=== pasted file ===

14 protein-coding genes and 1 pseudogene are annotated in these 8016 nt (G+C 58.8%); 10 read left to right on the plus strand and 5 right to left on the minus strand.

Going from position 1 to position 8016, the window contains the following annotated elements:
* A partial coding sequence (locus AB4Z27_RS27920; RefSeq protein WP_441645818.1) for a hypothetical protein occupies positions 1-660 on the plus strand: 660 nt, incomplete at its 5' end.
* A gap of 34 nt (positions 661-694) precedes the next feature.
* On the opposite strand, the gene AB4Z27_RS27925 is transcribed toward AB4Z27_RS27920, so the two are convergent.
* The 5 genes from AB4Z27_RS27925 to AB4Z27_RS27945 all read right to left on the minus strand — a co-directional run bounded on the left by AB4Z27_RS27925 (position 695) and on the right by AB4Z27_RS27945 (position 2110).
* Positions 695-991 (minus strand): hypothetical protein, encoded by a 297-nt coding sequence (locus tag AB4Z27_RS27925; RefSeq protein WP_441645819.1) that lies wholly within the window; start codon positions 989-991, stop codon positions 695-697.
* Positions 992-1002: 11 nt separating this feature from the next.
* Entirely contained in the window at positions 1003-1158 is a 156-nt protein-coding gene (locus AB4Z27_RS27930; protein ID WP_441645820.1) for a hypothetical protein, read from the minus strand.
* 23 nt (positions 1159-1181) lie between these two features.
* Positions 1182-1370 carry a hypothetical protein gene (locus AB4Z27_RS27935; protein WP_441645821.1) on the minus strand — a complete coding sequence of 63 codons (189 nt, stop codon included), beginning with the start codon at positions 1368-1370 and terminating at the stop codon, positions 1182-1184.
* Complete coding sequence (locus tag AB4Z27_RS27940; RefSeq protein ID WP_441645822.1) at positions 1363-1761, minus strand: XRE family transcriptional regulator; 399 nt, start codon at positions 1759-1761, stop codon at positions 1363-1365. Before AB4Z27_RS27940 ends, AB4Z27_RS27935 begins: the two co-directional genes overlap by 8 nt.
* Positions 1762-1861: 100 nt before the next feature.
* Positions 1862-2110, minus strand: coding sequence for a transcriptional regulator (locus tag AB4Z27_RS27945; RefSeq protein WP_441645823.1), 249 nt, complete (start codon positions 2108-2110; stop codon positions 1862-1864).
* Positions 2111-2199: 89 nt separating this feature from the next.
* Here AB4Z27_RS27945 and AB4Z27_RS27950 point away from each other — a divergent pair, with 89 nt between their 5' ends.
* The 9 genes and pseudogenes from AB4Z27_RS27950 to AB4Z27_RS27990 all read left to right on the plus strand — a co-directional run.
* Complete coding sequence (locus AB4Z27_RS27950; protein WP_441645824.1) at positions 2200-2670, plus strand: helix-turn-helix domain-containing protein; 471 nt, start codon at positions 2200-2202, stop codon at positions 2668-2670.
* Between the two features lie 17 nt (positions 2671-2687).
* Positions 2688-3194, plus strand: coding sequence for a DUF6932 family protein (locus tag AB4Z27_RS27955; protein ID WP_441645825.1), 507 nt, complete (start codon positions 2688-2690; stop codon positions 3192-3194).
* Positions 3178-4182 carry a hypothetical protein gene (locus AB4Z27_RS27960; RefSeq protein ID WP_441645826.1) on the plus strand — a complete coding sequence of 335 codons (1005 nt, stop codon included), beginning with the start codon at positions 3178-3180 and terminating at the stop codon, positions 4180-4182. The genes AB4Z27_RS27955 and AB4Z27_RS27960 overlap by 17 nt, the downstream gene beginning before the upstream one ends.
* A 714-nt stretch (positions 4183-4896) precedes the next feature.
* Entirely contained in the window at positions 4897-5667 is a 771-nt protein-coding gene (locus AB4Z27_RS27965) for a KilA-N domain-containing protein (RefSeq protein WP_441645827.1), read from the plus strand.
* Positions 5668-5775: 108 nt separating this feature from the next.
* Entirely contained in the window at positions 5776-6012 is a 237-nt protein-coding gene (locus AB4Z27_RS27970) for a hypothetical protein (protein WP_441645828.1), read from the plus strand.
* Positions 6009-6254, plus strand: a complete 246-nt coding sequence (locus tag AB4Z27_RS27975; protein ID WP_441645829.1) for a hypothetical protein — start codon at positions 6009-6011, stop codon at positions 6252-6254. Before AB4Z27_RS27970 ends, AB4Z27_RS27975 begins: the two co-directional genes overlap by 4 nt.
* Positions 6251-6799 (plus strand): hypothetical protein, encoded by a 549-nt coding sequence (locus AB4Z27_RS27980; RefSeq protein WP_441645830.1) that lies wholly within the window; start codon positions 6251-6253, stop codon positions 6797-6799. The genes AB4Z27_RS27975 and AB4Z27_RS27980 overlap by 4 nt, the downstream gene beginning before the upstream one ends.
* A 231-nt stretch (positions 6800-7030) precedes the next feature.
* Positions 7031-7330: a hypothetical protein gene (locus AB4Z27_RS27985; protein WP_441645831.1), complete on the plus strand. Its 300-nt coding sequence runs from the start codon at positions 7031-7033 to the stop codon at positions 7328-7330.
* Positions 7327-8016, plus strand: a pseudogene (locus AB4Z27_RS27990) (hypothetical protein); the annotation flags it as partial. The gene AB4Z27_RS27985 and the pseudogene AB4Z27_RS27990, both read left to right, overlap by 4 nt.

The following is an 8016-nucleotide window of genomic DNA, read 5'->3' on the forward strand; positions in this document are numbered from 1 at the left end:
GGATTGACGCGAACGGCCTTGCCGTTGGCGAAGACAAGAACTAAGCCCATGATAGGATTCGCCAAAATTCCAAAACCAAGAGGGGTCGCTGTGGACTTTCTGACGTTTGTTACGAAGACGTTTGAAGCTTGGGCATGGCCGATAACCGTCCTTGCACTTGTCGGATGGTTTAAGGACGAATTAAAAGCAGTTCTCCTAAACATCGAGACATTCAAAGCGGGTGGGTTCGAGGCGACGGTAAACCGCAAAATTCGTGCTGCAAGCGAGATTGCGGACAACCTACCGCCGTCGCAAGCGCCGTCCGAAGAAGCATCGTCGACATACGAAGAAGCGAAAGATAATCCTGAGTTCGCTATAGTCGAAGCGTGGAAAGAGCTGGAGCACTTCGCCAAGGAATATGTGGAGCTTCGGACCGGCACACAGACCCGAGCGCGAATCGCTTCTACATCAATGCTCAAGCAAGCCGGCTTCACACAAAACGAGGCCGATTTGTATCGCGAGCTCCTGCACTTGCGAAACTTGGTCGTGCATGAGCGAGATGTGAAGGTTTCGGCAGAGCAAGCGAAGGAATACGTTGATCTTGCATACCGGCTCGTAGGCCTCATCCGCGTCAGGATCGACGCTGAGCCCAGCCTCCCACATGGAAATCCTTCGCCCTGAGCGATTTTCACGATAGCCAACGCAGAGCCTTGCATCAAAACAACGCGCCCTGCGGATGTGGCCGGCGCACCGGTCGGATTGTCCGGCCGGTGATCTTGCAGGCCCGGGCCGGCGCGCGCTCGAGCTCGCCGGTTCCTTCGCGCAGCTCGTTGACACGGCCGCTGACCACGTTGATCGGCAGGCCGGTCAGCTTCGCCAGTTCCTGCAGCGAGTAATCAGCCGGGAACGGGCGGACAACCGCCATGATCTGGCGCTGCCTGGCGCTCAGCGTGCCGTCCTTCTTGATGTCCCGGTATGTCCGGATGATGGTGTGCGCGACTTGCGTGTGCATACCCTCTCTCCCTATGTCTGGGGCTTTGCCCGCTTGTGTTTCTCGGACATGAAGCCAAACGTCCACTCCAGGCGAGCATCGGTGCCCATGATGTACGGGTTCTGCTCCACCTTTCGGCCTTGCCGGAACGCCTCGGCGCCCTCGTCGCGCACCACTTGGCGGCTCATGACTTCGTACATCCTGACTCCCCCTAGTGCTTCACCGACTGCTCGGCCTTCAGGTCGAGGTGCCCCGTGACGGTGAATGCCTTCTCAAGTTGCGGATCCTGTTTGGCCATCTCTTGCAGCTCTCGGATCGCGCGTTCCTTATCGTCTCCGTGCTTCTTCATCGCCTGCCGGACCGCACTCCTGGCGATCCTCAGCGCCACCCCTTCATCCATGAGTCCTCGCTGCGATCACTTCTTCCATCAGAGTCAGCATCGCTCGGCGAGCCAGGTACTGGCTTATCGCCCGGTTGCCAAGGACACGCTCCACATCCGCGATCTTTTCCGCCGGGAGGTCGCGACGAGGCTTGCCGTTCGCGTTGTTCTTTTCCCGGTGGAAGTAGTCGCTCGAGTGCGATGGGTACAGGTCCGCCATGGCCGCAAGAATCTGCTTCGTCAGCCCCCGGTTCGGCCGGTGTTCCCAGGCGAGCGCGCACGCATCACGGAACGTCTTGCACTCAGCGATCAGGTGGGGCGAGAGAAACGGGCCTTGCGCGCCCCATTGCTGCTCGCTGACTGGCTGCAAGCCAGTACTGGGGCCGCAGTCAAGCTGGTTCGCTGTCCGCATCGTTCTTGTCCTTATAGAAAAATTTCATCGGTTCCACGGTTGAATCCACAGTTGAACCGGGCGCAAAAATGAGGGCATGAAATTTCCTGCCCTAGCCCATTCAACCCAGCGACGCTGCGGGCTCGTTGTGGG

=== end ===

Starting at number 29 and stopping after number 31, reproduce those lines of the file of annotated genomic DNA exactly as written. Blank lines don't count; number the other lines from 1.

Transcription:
* Positions 7031-7330: a hypothetical protein gene (locus AB4Z27_RS27985; protein WP_441645831.1), complete on the plus strand. Its 300-nt coding sequence runs from the start codon at positions 7031-7033 to the stop codon at positions 7328-7330.
* Positions 7327-8016, plus strand: a pseudogene (locus AB4Z27_RS27990) (hypothetical protein); the annotation flags it as partial. The gene AB4Z27_RS27985 and the pseudogene AB4Z27_RS27990, both read left to right, overlap by 4 nt.

The following is an 8016-nucleotide window of genomic DNA, read 5'->3' on the forward strand; positions in this document are numbered from 1 at the left end: